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Series Three: The Papers of Charles Babbage, 1791-1871

Part 1: Correspondence & Scientific Papers from the British Library, London

"Charles Babbage (1791-1871) is widely regarded as the first computer pioneer and the great ancestral figure in the history of computing. ... His Analytical Engine conceived in 1834 is one of the startling intellectual feats of the nineteenth century."  London Science Museum.

Charles Babbage is known to many as the 'Father of Computing' and his close friend and collaborator, Ada Lovelace, is credited with writing the first computer program.  Their correspondence is an important element of this collection, which documents his attempts to create a machine incorporating all of the essential elements of a modern day computer and which would outperform men in mathematical calculations.

  • The collection also includes his wide-ranging correspondence with leading scientists and mathematicians throughout the world, making this a valuable source for understanding the culture and competitiveness of science in the Victorian age.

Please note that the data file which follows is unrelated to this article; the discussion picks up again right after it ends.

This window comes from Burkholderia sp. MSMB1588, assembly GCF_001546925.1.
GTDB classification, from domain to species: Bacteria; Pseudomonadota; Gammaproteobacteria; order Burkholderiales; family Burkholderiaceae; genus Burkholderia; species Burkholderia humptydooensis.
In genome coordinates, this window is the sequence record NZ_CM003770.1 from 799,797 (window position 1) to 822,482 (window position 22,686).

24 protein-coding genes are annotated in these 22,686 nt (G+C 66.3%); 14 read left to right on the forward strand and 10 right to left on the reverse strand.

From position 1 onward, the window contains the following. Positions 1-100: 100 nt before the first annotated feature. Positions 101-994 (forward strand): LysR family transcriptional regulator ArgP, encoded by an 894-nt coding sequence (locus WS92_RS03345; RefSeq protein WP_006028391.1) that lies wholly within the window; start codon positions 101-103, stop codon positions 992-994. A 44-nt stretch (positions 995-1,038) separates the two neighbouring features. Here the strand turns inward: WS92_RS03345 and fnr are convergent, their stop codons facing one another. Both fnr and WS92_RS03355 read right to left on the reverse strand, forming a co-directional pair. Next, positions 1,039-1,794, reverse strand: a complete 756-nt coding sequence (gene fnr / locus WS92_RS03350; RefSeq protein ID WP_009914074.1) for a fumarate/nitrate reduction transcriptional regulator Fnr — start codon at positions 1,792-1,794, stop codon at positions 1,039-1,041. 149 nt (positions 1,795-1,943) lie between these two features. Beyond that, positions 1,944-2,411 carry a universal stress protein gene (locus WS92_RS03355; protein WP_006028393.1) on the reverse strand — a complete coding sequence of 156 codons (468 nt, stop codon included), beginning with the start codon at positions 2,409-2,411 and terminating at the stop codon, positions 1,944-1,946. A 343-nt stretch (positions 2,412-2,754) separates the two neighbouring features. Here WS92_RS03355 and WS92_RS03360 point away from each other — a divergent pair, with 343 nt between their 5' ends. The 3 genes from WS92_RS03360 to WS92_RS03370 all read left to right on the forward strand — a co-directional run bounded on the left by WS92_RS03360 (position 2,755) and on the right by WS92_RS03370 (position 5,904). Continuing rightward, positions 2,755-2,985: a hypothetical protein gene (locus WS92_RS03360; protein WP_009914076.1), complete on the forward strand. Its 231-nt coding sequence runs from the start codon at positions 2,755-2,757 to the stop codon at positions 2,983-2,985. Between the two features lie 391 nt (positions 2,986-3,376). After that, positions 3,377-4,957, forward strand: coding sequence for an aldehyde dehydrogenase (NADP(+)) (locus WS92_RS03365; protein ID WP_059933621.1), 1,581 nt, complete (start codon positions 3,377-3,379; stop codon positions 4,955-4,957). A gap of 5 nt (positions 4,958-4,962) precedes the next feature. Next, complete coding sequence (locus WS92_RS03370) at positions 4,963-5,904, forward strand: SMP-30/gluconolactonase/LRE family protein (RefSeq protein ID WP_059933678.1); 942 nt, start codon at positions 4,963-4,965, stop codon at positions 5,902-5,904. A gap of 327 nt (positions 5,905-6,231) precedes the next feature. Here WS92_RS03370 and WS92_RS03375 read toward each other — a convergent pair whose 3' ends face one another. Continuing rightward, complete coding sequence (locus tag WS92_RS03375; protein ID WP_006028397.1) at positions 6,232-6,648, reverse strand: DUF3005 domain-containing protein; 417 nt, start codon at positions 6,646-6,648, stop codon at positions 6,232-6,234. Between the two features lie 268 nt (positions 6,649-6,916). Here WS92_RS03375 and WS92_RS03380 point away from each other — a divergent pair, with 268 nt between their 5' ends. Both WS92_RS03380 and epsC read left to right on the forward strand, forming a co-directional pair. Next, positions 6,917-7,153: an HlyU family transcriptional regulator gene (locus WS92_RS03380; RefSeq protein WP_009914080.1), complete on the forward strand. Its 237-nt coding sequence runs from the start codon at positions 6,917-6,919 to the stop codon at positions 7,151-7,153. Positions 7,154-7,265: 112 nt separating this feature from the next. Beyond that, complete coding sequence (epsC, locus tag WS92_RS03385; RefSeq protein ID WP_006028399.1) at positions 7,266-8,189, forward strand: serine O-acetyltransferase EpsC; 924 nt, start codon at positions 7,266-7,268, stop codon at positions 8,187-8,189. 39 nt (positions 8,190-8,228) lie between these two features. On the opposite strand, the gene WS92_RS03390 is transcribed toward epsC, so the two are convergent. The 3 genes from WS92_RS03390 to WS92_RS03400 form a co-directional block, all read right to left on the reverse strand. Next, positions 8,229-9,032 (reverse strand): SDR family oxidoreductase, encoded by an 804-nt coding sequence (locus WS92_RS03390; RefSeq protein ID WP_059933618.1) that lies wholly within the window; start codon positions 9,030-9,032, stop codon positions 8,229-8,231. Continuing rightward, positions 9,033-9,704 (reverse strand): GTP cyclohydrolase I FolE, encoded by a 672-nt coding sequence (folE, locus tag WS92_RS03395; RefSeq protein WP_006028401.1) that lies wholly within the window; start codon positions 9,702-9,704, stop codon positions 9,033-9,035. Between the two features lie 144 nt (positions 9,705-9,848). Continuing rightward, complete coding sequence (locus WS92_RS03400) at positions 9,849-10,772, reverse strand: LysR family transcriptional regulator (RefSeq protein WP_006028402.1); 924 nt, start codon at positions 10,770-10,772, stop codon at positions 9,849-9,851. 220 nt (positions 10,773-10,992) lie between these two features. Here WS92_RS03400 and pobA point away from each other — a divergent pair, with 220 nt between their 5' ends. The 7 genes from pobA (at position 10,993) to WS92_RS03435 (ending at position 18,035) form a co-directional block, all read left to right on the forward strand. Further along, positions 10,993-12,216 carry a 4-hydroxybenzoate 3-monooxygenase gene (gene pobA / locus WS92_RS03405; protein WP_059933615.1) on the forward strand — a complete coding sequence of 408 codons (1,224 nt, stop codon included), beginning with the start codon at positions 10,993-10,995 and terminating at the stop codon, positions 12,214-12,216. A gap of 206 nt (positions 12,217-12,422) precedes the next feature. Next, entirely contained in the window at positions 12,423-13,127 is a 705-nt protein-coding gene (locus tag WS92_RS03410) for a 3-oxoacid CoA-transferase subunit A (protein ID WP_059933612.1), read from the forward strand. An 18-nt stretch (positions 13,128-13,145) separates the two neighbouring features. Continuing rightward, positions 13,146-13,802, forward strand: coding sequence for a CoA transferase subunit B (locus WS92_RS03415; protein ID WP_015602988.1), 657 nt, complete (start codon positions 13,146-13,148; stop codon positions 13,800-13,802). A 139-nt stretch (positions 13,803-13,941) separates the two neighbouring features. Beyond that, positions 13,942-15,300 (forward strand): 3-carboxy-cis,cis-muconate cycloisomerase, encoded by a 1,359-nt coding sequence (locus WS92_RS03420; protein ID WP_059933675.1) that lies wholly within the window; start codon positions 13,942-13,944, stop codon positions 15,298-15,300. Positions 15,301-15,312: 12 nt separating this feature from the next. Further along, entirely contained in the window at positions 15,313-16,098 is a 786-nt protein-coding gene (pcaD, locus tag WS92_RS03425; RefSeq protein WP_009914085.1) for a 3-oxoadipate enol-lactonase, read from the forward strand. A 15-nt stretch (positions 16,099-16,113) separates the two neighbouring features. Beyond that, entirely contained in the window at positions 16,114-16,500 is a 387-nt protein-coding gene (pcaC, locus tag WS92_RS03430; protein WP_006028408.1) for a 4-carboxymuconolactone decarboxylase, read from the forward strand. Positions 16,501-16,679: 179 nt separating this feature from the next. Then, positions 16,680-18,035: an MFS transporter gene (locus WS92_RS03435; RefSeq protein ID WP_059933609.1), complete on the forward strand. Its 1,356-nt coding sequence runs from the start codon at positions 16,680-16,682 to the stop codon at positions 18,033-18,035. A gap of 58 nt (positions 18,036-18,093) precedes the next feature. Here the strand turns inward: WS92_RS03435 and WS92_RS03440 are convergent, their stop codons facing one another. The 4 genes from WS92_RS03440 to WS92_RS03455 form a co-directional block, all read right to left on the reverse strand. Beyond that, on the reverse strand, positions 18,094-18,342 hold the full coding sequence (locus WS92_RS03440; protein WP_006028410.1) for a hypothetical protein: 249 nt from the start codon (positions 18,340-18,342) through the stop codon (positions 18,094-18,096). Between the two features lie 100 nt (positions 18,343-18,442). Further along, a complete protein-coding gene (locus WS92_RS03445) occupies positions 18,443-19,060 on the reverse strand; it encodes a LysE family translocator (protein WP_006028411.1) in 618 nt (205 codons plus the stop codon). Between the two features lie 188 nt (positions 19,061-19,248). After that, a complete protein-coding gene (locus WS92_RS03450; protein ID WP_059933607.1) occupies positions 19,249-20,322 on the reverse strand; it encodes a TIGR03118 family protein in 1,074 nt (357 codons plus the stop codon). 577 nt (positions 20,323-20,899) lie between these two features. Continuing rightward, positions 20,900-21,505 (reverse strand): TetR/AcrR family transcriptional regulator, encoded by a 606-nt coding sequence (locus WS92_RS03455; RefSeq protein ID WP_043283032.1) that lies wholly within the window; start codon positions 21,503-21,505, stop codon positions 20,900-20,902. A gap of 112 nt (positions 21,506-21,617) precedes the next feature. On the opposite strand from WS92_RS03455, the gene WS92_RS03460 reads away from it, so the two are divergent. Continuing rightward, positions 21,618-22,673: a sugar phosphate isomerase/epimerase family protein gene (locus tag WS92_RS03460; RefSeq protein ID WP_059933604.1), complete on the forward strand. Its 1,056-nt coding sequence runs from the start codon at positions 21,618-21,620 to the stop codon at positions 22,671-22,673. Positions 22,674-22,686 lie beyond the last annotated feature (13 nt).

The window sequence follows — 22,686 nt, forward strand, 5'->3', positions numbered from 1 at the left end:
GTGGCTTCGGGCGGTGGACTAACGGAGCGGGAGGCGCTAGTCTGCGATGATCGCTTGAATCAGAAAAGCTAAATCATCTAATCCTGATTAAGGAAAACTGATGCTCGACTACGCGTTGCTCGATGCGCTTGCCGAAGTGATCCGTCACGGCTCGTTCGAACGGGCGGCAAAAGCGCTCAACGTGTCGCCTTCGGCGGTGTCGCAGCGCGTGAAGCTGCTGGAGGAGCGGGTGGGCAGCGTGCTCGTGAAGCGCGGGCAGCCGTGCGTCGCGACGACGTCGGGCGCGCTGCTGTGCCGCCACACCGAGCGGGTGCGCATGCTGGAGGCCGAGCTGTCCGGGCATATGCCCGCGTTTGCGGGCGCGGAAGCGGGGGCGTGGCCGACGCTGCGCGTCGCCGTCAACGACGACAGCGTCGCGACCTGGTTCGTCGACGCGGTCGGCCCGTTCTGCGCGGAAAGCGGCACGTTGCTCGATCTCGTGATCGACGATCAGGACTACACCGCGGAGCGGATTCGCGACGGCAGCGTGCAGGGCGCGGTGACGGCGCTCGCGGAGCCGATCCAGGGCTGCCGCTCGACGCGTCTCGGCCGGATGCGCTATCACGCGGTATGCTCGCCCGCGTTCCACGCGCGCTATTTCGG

• Important figures represented include André Marie Ampère,  George Boole, Christian Bunsen, Julia Margaret Cameron, Count Cavour,  Augustus De Morgan,  Michael Faraday, Jean Fourier, Caroline Herschel, John Herschel, Friedrich Humboldt, Charles Lyell, Harriet Martineau, John Stuart Mill,  George Rennie, John Ruskin, Nassau Senior, Jared Sparks, Harriet Beecher Stowe, Otto von Struver, and the Duke of Wellington.
  • There are also papers concerning astronomy, cow-catchers, cyphers, geology, lighthouses, mathematics and the foundation (by Babbage) of the British Association for the Advancement of Science.

Digital Guide
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